The Veiling of Homoerotic Desire in Roland Barthes' S/Z

Carrie Watterson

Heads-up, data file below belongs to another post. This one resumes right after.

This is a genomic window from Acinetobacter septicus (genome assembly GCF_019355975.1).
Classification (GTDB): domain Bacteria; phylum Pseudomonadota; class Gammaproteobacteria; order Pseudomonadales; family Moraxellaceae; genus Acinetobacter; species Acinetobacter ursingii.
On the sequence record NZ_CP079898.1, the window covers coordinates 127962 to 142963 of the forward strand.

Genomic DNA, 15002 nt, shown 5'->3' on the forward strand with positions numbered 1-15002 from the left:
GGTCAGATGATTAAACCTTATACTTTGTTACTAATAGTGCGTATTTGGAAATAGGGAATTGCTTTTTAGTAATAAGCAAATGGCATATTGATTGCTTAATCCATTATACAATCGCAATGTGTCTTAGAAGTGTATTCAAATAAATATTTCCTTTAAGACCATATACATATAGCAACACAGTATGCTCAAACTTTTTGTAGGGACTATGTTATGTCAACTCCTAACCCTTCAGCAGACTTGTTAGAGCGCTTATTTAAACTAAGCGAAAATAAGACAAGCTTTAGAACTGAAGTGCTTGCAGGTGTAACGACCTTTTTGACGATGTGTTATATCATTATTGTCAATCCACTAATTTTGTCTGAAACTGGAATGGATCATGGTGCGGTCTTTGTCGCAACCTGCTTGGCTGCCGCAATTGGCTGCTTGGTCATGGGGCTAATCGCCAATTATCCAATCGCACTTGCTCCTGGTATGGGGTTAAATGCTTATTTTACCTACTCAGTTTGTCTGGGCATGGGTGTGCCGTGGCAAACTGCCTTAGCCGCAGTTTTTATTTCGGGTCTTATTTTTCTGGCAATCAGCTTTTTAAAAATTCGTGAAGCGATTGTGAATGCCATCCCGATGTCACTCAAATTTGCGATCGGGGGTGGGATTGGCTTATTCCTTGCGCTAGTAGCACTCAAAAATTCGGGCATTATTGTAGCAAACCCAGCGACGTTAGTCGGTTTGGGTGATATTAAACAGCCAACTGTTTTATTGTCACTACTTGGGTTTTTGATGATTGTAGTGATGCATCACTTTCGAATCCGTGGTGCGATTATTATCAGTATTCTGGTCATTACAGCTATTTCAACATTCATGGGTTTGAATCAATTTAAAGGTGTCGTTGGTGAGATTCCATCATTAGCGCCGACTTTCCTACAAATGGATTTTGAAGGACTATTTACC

Continually undressing his model, the sculptor Sarrasine anticipates Freud, who (apropos of Leonardo) identifies sculpture with analysis: each is a via di levare, or clearing away. Returning to a gesture of his childhood (he whittled the pews in order to carve clumsy figures), the sculptor tears off La Zambinella's veils to get at what he believes to be the truth about her body; for his part, the subject Sarrasine, through repeated snares, proceeds ineluctably toward the real condition of the castrato, the void which is his center. This dual movement is that of the realist ambiguity. The Sarrasinean artist tries to undress appearance, tries always to get beyond, behind, according to the idealistic principle which identifies secrecy with truth: one must thus go into the model, beneath the statue, behind the canvas. . . . This impulse, which leads Sarrasine, the realistic artist, and the critic to turn over the model, the statue, the canvas, or the text in order to examine its back, its interior, leads to a failure­to Failure­of which Sarrasine is in a way the emblem: behind the canvas Fenhofer envisions there is still nothing but its surface, scribbled lines, an abstract, undecipherable writing, the unknown (unknowable) masterpiece which the inspired painter ends up with and which is in fact the signal of his death: beneath La Zambinella (and therefore inside her statue) there is the nothingness of castration, of which Sarrasine will die after having destroyed in his illusory statue the evidence of his failure: the envelope of things cannot be authenticated, the dilatory movement of the signifier cannot be stopped. (S/Z, 122-123)

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